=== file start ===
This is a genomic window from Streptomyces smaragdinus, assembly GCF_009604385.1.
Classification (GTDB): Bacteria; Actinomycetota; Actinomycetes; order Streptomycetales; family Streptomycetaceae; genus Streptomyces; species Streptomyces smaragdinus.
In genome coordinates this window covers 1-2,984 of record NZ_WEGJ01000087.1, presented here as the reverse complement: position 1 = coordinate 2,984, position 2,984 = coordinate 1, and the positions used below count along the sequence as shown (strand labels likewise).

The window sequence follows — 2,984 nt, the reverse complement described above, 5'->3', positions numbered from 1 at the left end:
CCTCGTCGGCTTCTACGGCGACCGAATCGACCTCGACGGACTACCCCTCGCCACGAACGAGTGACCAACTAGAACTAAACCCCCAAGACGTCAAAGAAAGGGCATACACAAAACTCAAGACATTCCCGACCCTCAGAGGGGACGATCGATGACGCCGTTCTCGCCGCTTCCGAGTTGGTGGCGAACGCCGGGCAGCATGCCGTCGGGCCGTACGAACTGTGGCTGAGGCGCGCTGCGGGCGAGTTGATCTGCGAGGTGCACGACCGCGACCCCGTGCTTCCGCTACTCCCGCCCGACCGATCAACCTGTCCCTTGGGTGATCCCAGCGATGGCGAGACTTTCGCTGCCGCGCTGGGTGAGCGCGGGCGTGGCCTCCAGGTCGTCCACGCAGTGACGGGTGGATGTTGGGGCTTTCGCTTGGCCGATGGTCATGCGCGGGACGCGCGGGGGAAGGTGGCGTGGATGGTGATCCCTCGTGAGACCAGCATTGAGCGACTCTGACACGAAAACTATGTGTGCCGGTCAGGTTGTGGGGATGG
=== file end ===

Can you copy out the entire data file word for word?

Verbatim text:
This is a genomic window from Streptomyces smaragdinus, assembly GCF_009604385.1.
Classification (GTDB): Bacteria; Actinomycetota; Actinomycetes; order Streptomycetales; family Streptomycetaceae; genus Streptomyces; species Streptomyces smaragdinus.
In genome coordinates this window covers 1-2,984 of record NZ_WEGJ01000087.1, presented here as the reverse complement: position 1 = coordinate 2,984, position 2,984 = coordinate 1, and the positions used below count along the sequence as shown (strand labels likewise).

The window sequence follows — 2,984 nt, the reverse complement described above, 5'->3', positions numbered from 1 at the left end:
CCTCGTCGGCTTCTACGGCGACCGAATCGACCTCGACGGACTACCCCTCGCCACGAACGAGTGACCAACTAGAACTAAACCCCCAAGACGTCAAAGAAAGGGCATACACAAAACTCAAGACATTCCCGACCCTCAGAGGGGACGATCGATGACGCCGTTCTCGCCGCTTCCGAGTTGGTGGCGAACGCCGGGCAGCATGCCGTCGGGCCGTACGAACTGTGGCTGAGGCGCGCTGCGGGCGAGTTGATCTGCGAGGTGCACGACCGCGACCCCGTGCTTCCGCTACTCCCGCCCGACCGATCAACCTGTCCCTTGGGTGATCCCAGCGATGGCGAGACTTTCGCTGCCGCGCTGGGTGAGCGCGGGCGTGGCCTCCAGGTCGTCCACGCAGTGACGGGTGGATGTTGGGGCTTTCGCTTGGCCGATGGTCATGCGCGGGACGCGCGGGGGAAGGTGGCGTGGATGGTGATCCCTCGTGAGACCAGCATTGAGCGACTCTGACACGAAAACTATGTGTGCCGGTCAGGTTGTGGGGATGG